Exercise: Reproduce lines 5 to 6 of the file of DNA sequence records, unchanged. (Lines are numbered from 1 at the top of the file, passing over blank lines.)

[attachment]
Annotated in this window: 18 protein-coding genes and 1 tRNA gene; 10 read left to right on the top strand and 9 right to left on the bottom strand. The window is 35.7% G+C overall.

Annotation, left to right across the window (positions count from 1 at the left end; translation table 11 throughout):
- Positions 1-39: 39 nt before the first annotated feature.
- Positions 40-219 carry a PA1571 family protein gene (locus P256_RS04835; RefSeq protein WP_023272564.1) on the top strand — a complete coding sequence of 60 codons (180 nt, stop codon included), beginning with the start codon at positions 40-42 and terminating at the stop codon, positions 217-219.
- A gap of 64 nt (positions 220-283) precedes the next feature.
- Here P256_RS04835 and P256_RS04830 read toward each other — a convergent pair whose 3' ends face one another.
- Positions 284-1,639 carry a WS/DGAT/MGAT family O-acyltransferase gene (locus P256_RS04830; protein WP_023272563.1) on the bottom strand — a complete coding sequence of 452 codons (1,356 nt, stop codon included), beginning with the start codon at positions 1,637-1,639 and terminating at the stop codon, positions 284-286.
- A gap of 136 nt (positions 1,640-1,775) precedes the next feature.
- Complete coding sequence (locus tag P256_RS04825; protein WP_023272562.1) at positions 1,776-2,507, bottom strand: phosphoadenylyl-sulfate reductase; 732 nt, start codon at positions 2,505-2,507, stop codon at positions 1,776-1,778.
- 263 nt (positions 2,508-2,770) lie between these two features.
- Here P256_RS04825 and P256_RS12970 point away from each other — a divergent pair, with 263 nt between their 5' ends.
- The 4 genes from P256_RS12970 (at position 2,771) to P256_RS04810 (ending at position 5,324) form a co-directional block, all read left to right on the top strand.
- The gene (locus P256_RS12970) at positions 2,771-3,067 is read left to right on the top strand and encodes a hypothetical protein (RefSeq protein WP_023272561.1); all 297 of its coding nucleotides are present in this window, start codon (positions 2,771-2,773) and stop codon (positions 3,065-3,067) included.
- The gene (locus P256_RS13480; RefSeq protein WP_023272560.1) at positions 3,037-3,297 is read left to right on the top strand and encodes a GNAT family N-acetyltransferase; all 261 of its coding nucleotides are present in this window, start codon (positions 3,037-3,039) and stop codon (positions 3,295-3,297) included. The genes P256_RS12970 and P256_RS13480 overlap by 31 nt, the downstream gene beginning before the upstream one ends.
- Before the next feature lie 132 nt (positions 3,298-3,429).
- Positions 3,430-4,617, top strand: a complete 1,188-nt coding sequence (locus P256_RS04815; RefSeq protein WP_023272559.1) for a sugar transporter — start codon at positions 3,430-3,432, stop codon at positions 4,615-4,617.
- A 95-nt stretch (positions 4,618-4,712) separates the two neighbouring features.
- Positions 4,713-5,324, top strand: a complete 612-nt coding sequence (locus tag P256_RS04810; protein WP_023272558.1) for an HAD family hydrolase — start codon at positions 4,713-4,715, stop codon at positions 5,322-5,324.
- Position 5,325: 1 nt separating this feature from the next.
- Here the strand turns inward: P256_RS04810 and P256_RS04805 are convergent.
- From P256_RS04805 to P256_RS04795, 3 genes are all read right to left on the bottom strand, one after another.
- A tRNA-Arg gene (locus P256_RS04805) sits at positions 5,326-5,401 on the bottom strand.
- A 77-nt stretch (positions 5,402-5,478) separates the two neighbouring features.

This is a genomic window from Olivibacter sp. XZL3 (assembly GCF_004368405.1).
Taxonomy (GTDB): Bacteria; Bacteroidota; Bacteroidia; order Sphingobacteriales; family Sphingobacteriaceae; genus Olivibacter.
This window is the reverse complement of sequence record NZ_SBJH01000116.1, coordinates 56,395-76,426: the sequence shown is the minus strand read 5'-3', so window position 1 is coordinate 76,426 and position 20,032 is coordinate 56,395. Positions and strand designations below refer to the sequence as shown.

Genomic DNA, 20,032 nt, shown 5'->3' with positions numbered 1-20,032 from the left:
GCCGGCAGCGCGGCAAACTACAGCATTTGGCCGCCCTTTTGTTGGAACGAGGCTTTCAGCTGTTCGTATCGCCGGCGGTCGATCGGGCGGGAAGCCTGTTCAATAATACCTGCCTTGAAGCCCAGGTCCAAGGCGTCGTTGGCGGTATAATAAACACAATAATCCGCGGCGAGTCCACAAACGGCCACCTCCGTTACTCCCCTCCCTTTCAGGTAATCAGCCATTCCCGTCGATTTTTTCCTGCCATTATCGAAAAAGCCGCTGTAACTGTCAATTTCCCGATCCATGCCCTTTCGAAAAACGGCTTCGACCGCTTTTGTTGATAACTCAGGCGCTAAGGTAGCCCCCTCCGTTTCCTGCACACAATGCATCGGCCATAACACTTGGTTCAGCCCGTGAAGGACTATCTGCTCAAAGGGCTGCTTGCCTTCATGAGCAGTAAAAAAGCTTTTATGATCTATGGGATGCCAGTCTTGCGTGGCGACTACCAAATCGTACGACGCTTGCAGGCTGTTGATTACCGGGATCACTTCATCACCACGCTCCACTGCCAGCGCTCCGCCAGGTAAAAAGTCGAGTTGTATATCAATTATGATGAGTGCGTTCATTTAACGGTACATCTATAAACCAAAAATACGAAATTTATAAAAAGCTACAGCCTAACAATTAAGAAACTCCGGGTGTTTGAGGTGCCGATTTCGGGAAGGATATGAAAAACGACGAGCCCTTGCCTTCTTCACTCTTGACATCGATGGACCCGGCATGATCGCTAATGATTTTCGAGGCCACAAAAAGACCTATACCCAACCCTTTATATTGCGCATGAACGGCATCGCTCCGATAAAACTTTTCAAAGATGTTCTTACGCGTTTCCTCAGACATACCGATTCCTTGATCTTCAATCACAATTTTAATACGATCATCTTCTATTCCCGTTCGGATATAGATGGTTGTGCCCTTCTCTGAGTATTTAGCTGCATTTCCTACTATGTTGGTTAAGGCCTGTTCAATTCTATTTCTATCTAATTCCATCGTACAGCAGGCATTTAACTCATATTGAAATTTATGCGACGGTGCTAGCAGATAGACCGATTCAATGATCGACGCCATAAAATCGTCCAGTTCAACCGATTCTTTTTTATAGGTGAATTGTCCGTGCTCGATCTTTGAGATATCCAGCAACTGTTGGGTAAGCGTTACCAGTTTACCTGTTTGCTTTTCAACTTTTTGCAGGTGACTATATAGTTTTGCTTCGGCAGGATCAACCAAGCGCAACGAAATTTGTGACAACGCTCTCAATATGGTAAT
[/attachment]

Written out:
- A gap of 64 nt (positions 220-283) precedes the next feature.
- Here P256_RS04835 and P256_RS04830 read toward each other — a convergent pair whose 3' ends face one another.